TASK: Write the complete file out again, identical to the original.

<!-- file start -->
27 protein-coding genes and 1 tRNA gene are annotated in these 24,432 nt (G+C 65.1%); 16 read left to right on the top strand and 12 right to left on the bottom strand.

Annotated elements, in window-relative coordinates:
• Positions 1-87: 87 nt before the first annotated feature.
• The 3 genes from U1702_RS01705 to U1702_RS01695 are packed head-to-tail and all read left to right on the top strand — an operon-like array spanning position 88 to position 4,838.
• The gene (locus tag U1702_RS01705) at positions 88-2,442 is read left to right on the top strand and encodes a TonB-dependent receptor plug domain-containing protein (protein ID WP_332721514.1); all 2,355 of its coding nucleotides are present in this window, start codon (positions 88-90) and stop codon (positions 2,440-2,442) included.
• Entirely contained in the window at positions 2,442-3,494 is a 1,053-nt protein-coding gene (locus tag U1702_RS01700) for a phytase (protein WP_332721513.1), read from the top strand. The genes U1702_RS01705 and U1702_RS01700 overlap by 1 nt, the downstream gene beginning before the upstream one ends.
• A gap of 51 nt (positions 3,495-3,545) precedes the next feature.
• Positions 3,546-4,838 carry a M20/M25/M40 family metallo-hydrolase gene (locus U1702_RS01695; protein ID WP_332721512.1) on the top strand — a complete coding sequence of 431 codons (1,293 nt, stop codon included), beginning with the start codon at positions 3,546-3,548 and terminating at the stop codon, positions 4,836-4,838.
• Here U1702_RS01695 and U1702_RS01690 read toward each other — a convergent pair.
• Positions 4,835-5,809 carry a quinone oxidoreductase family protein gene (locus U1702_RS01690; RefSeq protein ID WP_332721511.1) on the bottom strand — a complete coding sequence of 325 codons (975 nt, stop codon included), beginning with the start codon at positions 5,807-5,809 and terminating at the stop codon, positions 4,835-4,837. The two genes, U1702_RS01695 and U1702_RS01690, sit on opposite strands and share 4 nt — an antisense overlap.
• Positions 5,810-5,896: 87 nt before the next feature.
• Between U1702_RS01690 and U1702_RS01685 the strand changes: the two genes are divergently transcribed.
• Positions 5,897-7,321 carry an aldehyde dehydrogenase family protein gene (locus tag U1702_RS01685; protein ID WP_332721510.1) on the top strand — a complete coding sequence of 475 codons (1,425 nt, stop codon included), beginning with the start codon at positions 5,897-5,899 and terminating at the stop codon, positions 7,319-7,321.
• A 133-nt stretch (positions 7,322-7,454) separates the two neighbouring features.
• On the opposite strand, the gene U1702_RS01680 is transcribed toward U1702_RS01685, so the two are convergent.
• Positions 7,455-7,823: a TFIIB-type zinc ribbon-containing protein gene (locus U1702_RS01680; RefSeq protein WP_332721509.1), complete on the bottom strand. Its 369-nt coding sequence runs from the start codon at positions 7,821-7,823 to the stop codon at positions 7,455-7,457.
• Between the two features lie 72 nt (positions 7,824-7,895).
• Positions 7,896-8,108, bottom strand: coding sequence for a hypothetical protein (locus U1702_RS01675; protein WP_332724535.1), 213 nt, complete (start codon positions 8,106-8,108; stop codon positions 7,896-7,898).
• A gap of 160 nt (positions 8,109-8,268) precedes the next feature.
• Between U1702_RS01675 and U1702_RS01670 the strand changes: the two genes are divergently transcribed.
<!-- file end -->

27 protein-coding genes and 1 tRNA gene are annotated in these 24,432 nt (G+C 65.1%); 16 read left to right on the top strand and 12 right to left on the bottom strand.

Annotated elements, in window-relative coordinates:
• Positions 1-87: 87 nt before the first annotated feature.
• The 3 genes from U1702_RS01705 to U1702_RS01695 are packed head-to-tail and all read left to right on the top strand — an operon-like array spanning position 88 to position 4,838.
• The gene (locus tag U1702_RS01705) at positions 88-2,442 is read left to right on the top strand and encodes a TonB-dependent receptor plug domain-containing protein (protein ID WP_332721514.1); all 2,355 of its coding nucleotides are present in this window, start codon (positions 88-90) and stop codon (positions 2,440-2,442) included.
• Entirely contained in the window at positions 2,442-3,494 is a 1,053-nt protein-coding gene (locus tag U1702_RS01700) for a phytase (protein WP_332721513.1), read from the top strand. The genes U1702_RS01705 and U1702_RS01700 overlap by 1 nt, the downstream gene beginning before the upstream one ends.
• A gap of 51 nt (positions 3,495-3,545) precedes the next feature.
• Positions 3,546-4,838 carry a M20/M25/M40 family metallo-hydrolase gene (locus U1702_RS01695; protein ID WP_332721512.1) on the top strand — a complete coding sequence of 431 codons (1,293 nt, stop codon included), beginning with the start codon at positions 3,546-3,548 and terminating at the stop codon, positions 4,836-4,838.
• Here U1702_RS01695 and U1702_RS01690 read toward each other — a convergent pair.
• Positions 4,835-5,809 carry a quinone oxidoreductase family protein gene (locus U1702_RS01690; RefSeq protein ID WP_332721511.1) on the bottom strand — a complete coding sequence of 325 codons (975 nt, stop codon included), beginning with the start codon at positions 5,807-5,809 and terminating at the stop codon, positions 4,835-4,837. The two genes, U1702_RS01695 and U1702_RS01690, sit on opposite strands and share 4 nt — an antisense overlap.
• Positions 5,810-5,896: 87 nt before the next feature.
• Between U1702_RS01690 and U1702_RS01685 the strand changes: the two genes are divergently transcribed.
• Positions 5,897-7,321 carry an aldehyde dehydrogenase family protein gene (locus tag U1702_RS01685; protein ID WP_332721510.1) on the top strand — a complete coding sequence of 475 codons (1,425 nt, stop codon included), beginning with the start codon at positions 5,897-5,899 and terminating at the stop codon, positions 7,319-7,321.
• A 133-nt stretch (positions 7,322-7,454) separates the two neighbouring features.
• On the opposite strand, the gene U1702_RS01680 is transcribed toward U1702_RS01685, so the two are convergent.
• Positions 7,455-7,823: a TFIIB-type zinc ribbon-containing protein gene (locus U1702_RS01680; RefSeq protein WP_332721509.1), complete on the bottom strand. Its 369-nt coding sequence runs from the start codon at positions 7,821-7,823 to the stop codon at positions 7,455-7,457.
• Between the two features lie 72 nt (positions 7,824-7,895).
• Positions 7,896-8,108, bottom strand: coding sequence for a hypothetical protein (locus U1702_RS01675; protein WP_332724535.1), 213 nt, complete (start codon positions 8,106-8,108; stop codon positions 7,896-7,898).
• A gap of 160 nt (positions 8,109-8,268) precedes the next feature.
• Between U1702_RS01675 and U1702_RS01670 the strand changes: the two genes are divergently transcribed.